• Hormonal contraceptives, such as birth control pills, skin patches, or vaginal rings
    • Progestin-releasing intrauterine device (IUD)
    • Progesterone receptor modulators
    • Gonadotropin-releasing hormone (Gn-RH) agonists and antagonists
    • Tranexamic acid (Lysteda)

Over-the-counter medications and supplements: Nonsteroidal anti-inflammatory drugs (NSAIDs) can help relieve pain. Women who develop anemia might need to take vitamins and iron supplements.

MRI-guided focused ultrasound surgery: This noninvasive procedure takes place inside an MRI scanner to provide the location of the fibroids. The doctor uses an ultrasound transducer device to focus sound waves into the fibroids to destroy small areas of tissue.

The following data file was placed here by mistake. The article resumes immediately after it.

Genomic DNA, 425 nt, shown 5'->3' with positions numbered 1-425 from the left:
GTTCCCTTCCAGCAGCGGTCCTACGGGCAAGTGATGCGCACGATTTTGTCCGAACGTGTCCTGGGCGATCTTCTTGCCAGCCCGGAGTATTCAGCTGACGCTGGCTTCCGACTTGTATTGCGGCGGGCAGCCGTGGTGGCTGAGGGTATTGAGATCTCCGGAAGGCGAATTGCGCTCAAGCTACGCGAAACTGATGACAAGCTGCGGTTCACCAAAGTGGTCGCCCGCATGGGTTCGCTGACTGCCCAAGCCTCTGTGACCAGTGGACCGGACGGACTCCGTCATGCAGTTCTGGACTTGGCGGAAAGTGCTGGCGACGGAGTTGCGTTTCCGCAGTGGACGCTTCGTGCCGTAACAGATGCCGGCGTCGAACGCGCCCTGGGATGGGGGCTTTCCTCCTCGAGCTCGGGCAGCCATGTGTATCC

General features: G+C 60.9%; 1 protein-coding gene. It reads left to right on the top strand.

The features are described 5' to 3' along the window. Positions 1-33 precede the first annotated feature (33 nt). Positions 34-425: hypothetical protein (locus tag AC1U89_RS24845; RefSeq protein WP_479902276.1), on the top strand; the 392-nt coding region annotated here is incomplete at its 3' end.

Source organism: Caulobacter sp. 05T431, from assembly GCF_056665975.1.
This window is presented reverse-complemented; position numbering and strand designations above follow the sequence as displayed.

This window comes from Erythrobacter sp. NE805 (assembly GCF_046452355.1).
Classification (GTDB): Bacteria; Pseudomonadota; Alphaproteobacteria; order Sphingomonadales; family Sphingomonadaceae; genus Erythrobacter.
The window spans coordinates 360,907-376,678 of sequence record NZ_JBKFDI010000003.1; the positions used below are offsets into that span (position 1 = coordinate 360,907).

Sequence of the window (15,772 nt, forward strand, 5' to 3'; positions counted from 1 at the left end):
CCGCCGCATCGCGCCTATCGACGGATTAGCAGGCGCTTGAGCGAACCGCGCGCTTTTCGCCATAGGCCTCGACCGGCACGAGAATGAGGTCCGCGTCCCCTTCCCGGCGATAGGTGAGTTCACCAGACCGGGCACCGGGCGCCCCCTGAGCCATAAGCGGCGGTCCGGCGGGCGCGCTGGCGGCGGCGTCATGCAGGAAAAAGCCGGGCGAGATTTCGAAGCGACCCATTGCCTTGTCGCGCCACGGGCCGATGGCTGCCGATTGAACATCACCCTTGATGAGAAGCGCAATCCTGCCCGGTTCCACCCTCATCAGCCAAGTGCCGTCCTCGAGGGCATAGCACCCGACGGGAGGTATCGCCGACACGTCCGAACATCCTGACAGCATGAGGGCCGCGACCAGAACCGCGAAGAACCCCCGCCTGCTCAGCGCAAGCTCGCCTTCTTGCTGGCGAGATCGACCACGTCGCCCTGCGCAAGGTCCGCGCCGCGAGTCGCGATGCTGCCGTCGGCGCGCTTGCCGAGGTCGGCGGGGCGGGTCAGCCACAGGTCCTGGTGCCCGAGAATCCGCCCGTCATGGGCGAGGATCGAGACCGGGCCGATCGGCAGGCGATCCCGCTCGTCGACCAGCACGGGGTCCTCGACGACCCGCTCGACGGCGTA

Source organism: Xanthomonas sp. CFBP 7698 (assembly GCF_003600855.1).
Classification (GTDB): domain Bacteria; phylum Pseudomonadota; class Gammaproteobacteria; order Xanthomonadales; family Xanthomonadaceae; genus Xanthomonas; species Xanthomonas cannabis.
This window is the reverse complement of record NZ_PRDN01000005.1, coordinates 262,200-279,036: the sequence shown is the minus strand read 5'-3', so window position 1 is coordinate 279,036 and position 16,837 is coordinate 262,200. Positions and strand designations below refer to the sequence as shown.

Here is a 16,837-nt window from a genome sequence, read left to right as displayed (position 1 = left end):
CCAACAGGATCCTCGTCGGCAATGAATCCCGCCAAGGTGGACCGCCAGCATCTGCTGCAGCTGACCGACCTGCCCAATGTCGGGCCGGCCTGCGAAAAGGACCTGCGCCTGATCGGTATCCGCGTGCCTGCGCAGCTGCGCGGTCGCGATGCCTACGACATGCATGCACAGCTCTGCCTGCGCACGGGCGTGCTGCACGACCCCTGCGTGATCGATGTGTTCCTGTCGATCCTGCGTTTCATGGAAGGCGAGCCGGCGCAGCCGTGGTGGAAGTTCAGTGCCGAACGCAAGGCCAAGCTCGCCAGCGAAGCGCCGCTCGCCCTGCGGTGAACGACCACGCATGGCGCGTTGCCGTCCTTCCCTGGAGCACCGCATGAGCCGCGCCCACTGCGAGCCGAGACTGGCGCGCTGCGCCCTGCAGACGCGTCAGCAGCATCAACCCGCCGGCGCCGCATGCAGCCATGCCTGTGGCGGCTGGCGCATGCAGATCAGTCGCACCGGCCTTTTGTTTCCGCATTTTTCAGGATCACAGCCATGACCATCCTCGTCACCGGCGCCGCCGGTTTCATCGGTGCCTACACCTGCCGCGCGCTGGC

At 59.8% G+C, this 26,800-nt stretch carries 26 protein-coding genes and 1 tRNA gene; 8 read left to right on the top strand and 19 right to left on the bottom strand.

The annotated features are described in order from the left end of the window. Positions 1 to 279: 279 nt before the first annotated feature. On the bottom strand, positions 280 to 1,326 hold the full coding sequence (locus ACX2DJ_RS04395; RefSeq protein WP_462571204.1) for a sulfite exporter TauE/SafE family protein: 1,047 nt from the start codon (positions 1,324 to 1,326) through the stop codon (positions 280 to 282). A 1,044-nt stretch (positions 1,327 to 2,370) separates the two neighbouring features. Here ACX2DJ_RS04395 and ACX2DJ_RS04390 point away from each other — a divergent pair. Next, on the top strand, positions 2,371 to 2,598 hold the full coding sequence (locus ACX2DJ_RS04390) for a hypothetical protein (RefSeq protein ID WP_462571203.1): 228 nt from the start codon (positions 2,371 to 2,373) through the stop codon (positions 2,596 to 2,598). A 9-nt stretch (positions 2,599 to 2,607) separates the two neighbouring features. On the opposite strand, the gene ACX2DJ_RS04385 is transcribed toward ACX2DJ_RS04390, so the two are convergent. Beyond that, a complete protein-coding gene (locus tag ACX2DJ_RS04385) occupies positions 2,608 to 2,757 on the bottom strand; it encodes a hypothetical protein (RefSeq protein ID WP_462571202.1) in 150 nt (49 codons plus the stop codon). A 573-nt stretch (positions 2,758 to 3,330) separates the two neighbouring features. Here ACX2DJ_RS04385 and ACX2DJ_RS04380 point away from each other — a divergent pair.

For women who have larger fibroids or worsening symptoms, our gynecologists specialize in minimally invasive gynecologic surgery, such as:

  • Hysteroscopic myomectomy: During a diagnostic hysteroscopy, the doctor can remove submucosal or pedunculated fibroids in the uterine cavity using electricity or a laser.
  • Laparoscopic or robot-assisted myomectomy: Fibroids are surgically removed from the uterus and the uterus is reconstructed. There are various methods for this technique; based on size and location of the fibroids, your surgeon might recommend laparoscopic myomectomy (the surgeon makes a few small incisions to insert the scope and miniaturized instruments to remove fibroids, leaving the uterus intact) or robotic-assisted myomectomy (a type of laparoscopic surgery in which a surgeon uses a robotic system with a console that provides magnified, high-resolution 3D imaging of the surgical site and controls arms with miniaturized instruments to remove fibroids). In some cases, an abdominal myomectomy may be recommended (the surgeon removes very large, very deep, or multiple fibroids using an open technique, leaving the uterus intact).